NCDC Frequently Asked Questions
If the measuring equipment changes at a site, does that change the records? Does it change the normals?
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Changes at the site never change what was originally observed, but these observations are subject to edits based on established criteria.
For normals, if the new equipment does not record weather elements in exactly the same way as the old, and causes a change in how weather is recorded relative to the previous instrumentation, then it does change the normals. If the equipment MOVES, this will also often cause apparent changes in climate. Location moves (anywhere from a few hundred feet to a few miles) can, in fact, cause greater changes than do instrumental changes.
The following white paper (United States Climate Normals, 1971–2000: Inhomogeneity Adjustment Methodology) [PDF] is available regarding procedures for adjusting station data to account for inhomogeneities due to changes in station locations, instrumentation, time of observation, surrounding environment, observing practice, sensor drift, etc. The purpose of such adjustments is to produce a time series and normals statistics that are representative of the observing practices as of the end of the normals period (December 2000), since these are the conditions under which future observations will likely be compared.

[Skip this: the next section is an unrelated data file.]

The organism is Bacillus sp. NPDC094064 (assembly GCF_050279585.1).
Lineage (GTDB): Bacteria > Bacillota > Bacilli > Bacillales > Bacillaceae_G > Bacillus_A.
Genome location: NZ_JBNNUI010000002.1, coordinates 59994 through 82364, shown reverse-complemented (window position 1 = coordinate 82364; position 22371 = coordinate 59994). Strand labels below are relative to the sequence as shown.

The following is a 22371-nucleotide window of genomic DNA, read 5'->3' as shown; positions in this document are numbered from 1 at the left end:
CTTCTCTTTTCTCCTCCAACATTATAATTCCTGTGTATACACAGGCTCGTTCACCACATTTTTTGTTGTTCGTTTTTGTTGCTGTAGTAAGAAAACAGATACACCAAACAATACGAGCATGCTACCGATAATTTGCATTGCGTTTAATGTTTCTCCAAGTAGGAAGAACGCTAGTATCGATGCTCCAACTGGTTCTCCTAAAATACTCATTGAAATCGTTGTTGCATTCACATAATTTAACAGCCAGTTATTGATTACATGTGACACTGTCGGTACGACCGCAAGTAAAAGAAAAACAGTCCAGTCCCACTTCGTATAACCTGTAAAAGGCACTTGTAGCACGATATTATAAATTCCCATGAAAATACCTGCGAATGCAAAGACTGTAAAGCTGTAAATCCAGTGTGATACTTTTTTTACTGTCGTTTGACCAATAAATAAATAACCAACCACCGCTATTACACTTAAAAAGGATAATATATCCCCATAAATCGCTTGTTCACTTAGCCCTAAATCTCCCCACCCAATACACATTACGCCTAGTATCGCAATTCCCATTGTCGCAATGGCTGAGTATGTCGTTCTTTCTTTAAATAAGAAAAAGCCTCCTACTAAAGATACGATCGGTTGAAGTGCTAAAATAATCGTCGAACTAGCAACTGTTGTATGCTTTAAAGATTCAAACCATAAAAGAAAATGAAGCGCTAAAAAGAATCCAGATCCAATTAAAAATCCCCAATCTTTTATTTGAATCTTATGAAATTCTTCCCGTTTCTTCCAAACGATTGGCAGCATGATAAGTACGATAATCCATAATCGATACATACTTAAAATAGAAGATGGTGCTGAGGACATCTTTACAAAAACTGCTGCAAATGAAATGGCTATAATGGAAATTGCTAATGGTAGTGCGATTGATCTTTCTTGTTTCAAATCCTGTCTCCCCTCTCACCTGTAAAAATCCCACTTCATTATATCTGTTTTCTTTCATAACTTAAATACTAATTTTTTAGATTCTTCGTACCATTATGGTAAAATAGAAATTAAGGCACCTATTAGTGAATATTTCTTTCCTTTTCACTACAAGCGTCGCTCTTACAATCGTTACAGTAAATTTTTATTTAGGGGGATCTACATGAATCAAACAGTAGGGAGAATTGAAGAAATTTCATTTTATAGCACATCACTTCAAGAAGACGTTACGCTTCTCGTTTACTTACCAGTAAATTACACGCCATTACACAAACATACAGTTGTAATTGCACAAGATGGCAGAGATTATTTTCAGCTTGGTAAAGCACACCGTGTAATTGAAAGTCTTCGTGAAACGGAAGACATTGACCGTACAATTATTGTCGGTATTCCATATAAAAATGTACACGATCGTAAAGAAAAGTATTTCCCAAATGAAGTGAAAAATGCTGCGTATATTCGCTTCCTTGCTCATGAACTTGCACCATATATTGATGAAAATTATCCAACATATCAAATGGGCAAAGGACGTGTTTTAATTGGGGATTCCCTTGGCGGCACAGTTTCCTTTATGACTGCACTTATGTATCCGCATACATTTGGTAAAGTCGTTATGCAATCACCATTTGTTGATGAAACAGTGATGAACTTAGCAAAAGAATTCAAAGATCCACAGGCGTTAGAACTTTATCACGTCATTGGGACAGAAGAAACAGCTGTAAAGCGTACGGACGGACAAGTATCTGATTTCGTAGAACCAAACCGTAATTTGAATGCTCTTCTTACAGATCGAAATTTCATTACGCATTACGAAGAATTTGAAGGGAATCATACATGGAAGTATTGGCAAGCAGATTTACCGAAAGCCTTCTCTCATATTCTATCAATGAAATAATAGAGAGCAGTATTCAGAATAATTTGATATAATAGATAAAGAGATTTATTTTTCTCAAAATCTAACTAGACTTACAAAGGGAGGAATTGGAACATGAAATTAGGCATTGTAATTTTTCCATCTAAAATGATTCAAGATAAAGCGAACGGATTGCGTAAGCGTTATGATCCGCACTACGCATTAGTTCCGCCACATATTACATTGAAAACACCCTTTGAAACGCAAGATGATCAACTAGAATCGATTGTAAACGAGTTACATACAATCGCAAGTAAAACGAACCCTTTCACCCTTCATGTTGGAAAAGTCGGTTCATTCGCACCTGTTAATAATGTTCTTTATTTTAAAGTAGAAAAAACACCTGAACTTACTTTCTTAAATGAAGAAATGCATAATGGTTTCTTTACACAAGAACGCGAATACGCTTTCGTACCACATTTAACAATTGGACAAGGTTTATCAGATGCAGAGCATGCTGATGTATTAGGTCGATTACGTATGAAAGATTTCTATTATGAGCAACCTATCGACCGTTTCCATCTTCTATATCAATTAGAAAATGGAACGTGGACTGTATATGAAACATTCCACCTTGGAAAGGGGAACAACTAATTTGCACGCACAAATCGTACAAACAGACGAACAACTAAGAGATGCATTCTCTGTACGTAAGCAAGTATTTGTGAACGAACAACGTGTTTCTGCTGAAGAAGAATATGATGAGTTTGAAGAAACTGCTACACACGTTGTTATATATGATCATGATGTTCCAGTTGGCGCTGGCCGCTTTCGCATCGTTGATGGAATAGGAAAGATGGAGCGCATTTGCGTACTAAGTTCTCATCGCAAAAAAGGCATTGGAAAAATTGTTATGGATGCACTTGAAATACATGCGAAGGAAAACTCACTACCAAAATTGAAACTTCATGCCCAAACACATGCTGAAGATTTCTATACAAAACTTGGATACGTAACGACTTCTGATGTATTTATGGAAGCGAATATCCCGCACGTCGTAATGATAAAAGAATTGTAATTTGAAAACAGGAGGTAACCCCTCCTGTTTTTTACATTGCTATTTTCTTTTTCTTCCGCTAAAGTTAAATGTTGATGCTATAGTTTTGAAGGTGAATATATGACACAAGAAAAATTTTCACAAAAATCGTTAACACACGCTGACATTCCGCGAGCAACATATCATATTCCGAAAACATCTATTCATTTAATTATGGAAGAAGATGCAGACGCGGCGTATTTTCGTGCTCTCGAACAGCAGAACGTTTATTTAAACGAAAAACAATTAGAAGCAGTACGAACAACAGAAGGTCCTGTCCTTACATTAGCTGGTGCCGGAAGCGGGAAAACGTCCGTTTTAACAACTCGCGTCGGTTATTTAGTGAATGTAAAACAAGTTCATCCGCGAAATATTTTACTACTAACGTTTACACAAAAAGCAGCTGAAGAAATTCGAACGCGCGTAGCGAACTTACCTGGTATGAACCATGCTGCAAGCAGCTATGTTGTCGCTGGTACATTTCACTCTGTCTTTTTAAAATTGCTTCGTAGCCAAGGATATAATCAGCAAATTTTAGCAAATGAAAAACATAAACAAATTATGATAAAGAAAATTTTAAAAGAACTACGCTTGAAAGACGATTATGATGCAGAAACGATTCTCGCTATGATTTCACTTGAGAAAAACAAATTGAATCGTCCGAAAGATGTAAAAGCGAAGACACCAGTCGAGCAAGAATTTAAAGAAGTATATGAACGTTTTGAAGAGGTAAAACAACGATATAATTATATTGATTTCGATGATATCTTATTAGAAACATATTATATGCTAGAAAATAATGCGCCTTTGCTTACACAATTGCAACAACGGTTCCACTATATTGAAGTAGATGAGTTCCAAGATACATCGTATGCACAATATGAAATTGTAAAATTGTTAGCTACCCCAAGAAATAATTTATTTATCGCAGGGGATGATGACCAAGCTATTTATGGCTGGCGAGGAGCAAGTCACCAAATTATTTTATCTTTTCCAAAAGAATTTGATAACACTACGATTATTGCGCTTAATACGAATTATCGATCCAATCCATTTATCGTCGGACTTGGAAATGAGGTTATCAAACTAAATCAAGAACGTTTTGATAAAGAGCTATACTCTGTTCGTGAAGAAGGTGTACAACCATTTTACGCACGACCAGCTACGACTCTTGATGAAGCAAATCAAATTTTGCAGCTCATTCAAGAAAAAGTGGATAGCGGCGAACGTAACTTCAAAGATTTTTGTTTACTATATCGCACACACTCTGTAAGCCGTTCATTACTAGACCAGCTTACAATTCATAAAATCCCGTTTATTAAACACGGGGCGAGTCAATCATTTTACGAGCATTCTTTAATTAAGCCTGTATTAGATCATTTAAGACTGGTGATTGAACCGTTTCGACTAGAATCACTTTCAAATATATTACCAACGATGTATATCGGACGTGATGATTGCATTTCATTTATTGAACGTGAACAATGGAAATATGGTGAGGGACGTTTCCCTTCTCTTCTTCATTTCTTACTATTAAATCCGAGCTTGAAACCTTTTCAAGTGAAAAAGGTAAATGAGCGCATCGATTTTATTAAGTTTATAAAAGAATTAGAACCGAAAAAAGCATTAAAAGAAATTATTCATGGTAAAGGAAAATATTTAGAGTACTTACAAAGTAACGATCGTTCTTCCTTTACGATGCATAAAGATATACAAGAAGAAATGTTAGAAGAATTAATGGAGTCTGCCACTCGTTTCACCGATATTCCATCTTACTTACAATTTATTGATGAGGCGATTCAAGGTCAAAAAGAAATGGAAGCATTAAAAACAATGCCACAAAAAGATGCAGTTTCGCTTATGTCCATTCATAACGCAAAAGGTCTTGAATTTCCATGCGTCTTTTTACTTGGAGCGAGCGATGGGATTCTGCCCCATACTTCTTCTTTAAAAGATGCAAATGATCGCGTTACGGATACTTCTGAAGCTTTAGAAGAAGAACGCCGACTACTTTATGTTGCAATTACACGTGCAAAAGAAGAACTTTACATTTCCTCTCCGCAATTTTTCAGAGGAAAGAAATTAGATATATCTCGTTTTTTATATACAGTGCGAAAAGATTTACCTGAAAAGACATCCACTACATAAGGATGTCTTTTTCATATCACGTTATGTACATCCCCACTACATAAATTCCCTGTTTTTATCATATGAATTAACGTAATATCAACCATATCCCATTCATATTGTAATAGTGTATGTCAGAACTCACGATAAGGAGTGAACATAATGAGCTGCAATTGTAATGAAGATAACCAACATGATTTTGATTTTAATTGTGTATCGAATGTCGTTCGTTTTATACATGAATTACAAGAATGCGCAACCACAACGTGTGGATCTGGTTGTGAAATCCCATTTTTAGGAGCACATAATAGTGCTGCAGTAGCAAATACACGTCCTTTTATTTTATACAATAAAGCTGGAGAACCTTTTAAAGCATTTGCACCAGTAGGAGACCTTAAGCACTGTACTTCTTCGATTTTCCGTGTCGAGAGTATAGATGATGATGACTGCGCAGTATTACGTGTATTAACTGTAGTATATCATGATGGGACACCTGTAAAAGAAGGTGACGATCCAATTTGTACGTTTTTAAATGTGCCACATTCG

Since climate fluctuates constantly, there are real changes in "normals" due to climate variations, and there are fake changes in "normals" due to artificial things like sensor changes, equipment moves, methodological issues, and so on. The ONLY way to distinguish between fake and real variations is to have records from another piece of equipment at one site or the other that just keeps measuring the same way.